So far, there’s nothing particularly challenging: even a nonbeliever can easily accept that the Assyrians might mock the god of an enemy nation, that this would sit poorly with the king and people of that nation, and that the prophet of that god might not take this sitting down. But then the passage continues: “And that night the angel of the Lord went forth and slew a hundred and eighty-five thousand in the camp of the Assyrians; and when men arose early in the morning, behold, these were all dead bodies. Then Sennacherib king of Assyria departed, and went home, and dwelt at Nineveh” (vv. 35-36).

This is the part of the story at which modern readers—even religious ones—are likely to balk. In a seventeenth-century painting of the scene by Peter Paul Rubens, we see the heavens open and angels hurtling violently downward toward terrified Assyrians. An illustration in an medieval French Bible, meanwhile, shows an angel on foot, with sword drawn, about to slay three unarmed, cowering Assyrians.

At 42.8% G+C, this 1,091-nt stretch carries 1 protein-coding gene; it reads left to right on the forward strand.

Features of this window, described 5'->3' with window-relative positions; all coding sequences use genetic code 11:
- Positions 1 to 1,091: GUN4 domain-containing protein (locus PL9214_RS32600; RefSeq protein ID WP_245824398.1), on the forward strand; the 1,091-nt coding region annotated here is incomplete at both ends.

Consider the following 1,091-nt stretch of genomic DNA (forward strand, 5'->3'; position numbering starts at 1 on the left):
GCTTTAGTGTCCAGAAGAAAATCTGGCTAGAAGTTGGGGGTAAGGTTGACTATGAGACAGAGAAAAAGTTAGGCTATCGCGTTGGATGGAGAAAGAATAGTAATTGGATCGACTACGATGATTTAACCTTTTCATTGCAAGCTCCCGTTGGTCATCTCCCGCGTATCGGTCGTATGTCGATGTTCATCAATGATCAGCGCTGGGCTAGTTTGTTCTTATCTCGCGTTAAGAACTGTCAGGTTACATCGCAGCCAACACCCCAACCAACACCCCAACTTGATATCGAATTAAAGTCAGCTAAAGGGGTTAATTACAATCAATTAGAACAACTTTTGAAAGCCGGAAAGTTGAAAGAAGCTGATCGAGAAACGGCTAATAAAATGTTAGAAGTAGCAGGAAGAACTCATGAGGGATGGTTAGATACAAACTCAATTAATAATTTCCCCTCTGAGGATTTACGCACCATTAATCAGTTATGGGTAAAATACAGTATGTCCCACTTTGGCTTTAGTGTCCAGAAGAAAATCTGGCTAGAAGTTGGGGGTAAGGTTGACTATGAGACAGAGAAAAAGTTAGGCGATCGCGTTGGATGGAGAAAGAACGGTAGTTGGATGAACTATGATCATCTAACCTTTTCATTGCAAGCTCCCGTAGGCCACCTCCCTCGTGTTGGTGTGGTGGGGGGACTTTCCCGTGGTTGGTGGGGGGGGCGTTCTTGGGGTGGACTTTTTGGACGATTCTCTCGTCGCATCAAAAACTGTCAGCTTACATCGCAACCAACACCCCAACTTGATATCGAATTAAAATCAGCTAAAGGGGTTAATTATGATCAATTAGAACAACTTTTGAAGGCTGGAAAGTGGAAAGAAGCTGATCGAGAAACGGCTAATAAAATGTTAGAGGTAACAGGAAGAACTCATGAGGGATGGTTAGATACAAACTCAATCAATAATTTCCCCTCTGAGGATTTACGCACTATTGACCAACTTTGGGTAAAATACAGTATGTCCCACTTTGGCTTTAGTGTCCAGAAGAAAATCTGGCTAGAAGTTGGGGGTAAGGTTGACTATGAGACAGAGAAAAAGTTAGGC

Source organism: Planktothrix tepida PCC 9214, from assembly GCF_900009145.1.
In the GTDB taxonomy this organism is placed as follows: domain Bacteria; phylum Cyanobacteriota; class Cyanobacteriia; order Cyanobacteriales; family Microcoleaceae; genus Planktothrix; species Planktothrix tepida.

Are we really to believe that a witness to this event would have seen something like this? To answer that question, let’s turn to the other sources.

The Assyrian account

On the Assyrian end, we have Sennacherib’s Annals, which were written during the Assyrian king’s lifetime, perhaps only a few years after the Jerusalem campaign. These annals were government propaganda, designed to encourage morale and depict the king’s glory. As the Finnish scholar Antti Laato points out, there’s a pattern of “propagandistic falsification” in the Assyrian telling of things, particularly in their dishonest treatment of Assyrian setbacks and losses (setbacks that we know of from other sources).

As one might expect, most of the accounts are of Sennacherib’s glorious victories. But the text regarding his war against the Judeans is odd:

As for Hezekiah, the Judean, I besieged 46 of his fortified walled cities and surrounding smaller towns, which were without number. . . . He himself, I locked up within Jerusalem, his royal city, like a bird in a cage. I surrounded him with armed posts, and made it unthinkable [literally, “taboo”] for him to exit by the city gate. . . . I imposed dues and gifts for my lordship upon him, in addition to the former tribute, his yearly payment.